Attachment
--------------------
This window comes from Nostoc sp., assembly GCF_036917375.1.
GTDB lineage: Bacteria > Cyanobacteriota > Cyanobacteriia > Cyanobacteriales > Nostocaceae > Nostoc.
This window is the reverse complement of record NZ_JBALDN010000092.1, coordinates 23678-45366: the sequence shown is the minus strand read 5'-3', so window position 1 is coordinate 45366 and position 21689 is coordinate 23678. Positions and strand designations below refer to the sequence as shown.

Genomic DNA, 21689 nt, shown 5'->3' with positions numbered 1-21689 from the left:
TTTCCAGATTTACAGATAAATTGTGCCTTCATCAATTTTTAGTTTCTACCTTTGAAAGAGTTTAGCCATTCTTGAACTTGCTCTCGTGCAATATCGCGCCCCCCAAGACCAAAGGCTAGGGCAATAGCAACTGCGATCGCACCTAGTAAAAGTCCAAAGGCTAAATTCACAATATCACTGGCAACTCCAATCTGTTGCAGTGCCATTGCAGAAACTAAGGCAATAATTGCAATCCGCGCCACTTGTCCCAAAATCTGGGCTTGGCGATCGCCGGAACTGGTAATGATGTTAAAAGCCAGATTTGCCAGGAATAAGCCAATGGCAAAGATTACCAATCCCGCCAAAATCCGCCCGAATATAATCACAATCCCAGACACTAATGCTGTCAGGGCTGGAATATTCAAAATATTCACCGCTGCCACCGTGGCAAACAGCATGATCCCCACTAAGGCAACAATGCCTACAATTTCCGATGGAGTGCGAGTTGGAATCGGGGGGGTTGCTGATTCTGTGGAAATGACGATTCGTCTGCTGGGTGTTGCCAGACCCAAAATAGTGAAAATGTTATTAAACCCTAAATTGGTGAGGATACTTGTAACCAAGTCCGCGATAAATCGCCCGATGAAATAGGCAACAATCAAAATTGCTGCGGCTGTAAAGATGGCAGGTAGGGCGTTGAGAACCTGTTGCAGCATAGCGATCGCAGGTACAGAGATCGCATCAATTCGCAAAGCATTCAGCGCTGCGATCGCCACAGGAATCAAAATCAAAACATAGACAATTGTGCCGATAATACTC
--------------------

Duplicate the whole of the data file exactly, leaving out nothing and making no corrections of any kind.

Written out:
This window comes from Nostoc sp., assembly GCF_036917375.1.
GTDB lineage: Bacteria > Cyanobacteriota > Cyanobacteriia > Cyanobacteriales > Nostocaceae > Nostoc.
This window is the reverse complement of record NZ_JBALDN010000092.1, coordinates 23678-45366: the sequence shown is the minus strand read 5'-3', so window position 1 is coordinate 45366 and position 21689 is coordinate 23678. Positions and strand designations below refer to the sequence as shown.

Genomic DNA, 21689 nt, shown 5'->3' with positions numbered 1-21689 from the left:
TTTCCAGATTTACAGATAAATTGTGCCTTCATCAATTTTTAGTTTCTACCTTTGAAAGAGTTTAGCCATTCTTGAACTTGCTCTCGTGCAATATCGCGCCCCCCAAGACCAAAGGCTAGGGCAATAGCAACTGCGATCGCACCTAGTAAAAGTCCAAAGGCTAAATTCACAATATCACTGGCAACTCCAATCTGTTGCAGTGCCATTGCAGAAACTAAGGCAATAATTGCAATCCGCGCCACTTGTCCCAAAATCTGGGCTTGGCGATCGCCGGAACTGGTAATGATGTTAAAAGCCAGATTTGCCAGGAATAAGCCAATGGCAAAGATTACCAATCCCGCCAAAATCCGCCCGAATATAATCACAATCCCAGACACTAATGCTGTCAGGGCTGGAATATTCAAAATATTCACCGCTGCCACCGTGGCAAACAGCATGATCCCCACTAAGGCAACAATGCCTACAATTTCCGATGGAGTGCGAGTTGGAATCGGGGGGGTTGCTGATTCTGTGGAAATGACGATTCGTCTGCTGGGTGTTGCCAGACCCAAAATAGTGAAAATGTTATTAAACCCTAAATTGGTGAGGATACTTGTAACCAAGTCCGCGATAAATCGCCCGATGAAATAGGCAACAATCAAAATTGCTGCGGCTGTAAAGATGGCAGGTAGGGCGTTGAGAACCTGTTGCAGCATAGCGATCGCAGGTACAGAGATCGCATCAATTCGCAAAGCATTCAGCGCTGCGATCGCCACAGGAATCAAAATCAAAACATAGACAATTGTGCCGATAATACTC